Hungary is a state party to all statelessness-related international conventions, and as one of the few states in the world to operate a specific mechanism for the protection of stateless persons it is often referred to as a country implementing positive policies regarding statelessness. Yet, there are still significant shortcomings in the legislative framework and practice of authorities when it comes to the prevention of statelessness at birth. ENS member,the Hungarian Helsinki Committee’s recently published a study, Nationality Unknown? which presents these gaps, together with a set of concrete recommendations to the Hungarian government on how to better ensure that no child is born stateless or remain permanently of undetermined nationality in Hungary.
For children born in Hungary who are not foundlings, Hungarian law does not establish a general safety net against statelessness at birth. Instead, children who do not acquire any nationality at birth can obtain Hungarian nationality by declaration, a non-discretionary process created with a view to fulfil the country’s relevant international obligations. However, the rules relating to this procedure are clearly in breach of Hungary’s international obligations, as they include conditions not permitted under the 1961 Convention on the Reduction of Statelessness and the 1997 European Convention on Nationality. For example,
- The child’s parents must have a domicile (see below) when the child is born (a condition not existing in relevant international treaties);
- Instead of 5 years of habitual residence (as allowed under the country’s international obligations), 5 years of residence with a domicile is required before being able to acquire nationality by declaration;
- The option is open to persons concerned until the age of 19, instead of 21 (as allowed under the 1961 Convention).
The restrictive legal concept of domicile (lakóhely) plays a crucial role in hindering access to Hungarian nationality for those entitled to it under the country’s international obligations. The country’s national rules do not allow certain categories of foreigners to establish a domicile in Hungary, regardless of the fact that they reside in the country in a lawful and habitual manner. These categories include recognised stateless persons, beneficiaries of a tolerated (befogadott) status, as well as all third-country nationals without a permanent resident status.
As a consequence, the prevention of statelessness is not properly ensured in all relevant cases. Research for this report has identified three particular groups of concern:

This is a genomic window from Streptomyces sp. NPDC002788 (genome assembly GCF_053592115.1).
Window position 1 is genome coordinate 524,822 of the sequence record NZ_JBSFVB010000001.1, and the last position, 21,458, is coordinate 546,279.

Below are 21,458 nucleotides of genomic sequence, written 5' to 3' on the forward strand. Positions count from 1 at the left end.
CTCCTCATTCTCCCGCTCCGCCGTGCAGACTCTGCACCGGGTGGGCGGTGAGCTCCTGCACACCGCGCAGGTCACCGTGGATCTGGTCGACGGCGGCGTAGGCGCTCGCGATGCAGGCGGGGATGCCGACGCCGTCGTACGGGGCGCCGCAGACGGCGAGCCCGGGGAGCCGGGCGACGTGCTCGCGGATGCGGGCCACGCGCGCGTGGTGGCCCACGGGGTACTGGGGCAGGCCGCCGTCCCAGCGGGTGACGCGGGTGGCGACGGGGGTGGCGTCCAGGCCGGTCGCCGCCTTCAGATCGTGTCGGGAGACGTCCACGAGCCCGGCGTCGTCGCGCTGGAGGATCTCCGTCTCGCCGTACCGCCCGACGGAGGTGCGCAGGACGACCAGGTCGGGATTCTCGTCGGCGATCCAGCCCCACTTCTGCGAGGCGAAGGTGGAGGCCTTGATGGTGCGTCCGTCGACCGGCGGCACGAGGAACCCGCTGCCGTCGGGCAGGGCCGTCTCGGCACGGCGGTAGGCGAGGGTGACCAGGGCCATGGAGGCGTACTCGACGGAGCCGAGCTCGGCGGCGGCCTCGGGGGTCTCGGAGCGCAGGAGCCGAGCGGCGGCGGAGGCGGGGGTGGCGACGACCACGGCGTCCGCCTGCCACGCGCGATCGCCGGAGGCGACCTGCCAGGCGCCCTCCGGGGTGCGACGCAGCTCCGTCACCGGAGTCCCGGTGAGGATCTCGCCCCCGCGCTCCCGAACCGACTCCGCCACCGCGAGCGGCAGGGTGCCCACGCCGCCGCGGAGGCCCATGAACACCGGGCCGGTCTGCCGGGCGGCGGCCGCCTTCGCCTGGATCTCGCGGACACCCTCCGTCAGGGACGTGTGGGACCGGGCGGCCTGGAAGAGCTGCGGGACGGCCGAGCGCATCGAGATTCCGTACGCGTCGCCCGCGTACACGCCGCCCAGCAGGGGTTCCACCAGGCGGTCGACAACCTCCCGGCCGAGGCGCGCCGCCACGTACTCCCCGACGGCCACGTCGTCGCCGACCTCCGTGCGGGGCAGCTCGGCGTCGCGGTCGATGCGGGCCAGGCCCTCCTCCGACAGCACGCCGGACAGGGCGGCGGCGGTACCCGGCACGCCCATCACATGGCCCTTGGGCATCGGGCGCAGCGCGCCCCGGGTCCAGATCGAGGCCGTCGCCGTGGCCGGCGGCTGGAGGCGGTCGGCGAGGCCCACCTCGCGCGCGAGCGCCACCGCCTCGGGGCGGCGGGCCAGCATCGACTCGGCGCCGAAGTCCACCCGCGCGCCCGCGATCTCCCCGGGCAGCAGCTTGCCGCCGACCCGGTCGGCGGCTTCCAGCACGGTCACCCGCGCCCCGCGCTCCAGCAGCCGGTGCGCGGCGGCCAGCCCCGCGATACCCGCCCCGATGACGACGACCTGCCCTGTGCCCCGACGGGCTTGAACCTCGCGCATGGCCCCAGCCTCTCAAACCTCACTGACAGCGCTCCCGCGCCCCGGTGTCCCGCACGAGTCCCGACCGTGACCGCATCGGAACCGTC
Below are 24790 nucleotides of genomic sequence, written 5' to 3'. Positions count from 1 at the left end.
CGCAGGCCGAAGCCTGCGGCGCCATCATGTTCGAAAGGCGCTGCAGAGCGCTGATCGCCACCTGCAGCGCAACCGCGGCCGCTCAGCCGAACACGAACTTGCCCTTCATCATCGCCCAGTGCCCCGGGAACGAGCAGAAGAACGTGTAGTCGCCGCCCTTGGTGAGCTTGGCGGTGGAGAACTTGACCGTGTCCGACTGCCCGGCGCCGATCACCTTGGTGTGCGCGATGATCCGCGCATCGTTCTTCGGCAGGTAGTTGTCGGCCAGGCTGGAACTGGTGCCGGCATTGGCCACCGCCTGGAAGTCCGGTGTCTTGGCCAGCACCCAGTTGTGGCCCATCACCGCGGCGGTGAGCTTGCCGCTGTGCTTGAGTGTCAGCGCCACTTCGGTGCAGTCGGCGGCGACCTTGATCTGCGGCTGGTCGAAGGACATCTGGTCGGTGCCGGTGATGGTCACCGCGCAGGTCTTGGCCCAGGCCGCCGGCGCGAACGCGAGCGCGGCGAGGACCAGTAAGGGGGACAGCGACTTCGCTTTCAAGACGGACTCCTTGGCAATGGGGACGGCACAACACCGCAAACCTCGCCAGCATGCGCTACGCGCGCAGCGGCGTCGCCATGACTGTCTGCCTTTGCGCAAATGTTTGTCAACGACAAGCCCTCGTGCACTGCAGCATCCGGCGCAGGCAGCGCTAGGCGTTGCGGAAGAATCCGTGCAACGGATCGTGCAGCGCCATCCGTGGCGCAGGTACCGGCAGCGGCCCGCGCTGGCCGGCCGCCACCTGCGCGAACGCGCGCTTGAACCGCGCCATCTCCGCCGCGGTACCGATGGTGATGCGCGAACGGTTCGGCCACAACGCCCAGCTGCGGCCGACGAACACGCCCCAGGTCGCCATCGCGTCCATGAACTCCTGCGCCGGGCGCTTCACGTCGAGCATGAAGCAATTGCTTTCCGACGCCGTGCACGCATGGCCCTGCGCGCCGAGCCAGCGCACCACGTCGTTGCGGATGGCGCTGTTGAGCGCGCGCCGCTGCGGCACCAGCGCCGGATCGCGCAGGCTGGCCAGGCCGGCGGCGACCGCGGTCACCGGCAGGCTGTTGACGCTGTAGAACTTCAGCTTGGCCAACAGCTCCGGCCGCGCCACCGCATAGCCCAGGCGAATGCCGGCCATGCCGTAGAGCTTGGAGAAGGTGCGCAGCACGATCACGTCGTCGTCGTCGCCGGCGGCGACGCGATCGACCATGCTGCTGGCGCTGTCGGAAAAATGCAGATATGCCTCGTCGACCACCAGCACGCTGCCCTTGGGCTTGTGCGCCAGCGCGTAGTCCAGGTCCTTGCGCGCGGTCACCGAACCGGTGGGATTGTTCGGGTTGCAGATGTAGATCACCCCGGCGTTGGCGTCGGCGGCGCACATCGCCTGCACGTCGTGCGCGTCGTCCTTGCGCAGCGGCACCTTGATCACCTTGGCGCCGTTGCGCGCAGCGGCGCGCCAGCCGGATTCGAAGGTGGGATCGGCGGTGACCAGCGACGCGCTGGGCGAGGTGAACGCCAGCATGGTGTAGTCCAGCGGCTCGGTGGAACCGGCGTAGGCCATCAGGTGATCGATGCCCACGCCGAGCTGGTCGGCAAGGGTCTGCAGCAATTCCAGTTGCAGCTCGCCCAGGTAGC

Group 1: Children born in Hungary to stateless persons with no domicile;
Group 2: Children born to parents who are unable to pass on their nationality to their children (because of jus soli or sex discrimination, for instance);
Group 3: Children born to beneficiaries of international protection (refugees, beneficiaries of subsidiary protection and tolerated status):
- Group 3/A: ...who are unable to pass on their nationality to their children because this would require contact with the authorities of the country of origin (e.g. registration with consular authorities) which is impossible and prohibited in these cases;
- Group 3/B: ...who – based on national law – pass on their nationality to their children, but this nationality cannot be registered in practice (based on the enduring impossibility/prohibition to contact the authorities of the country of origin).
Children belonging to Group 1, 2 and 3/A are born stateless in Hungary, yet they are neither granted Hungarian nationality ex lege at birth, nor are they entitled to acquire Hungarian nationality in a non-discretionary manner following five years of habitual residence in the country. This constitutes a breach of Hungary’s international obligations under the 1961 Convention on the Reduction of Statelessness, the 1997 European Convention on Nationality and the 1989 Convention on the Rights of the Child. Children belonging to Group 3/B may be at risk of statelessness (depending on the individual circumstances of the cases), and due to a lack of proper mechanisms ensuring their access to a nationality, they permanently remain registered as of unknown nationality. This constitutes a breach of the 1989 Convention on the Rights of the Child, and is in conflict with the relevant guidance of the UNHCR and the Council of Europe.
This report provides a detailed insight into these issues, together with personal case studies showing the “human impact” of these shortcomings. The author hopes that beyond the findings relevant for Hungary, the publication will inspire academics, civil society actors and UNHCR offices to conduct similar research in other states. In addition, the study is expected to demonstrate that safeguards against and solutions to statelessness should be explored and should function in all countries, even in those where this phenomenon is not reported to be particularly significant.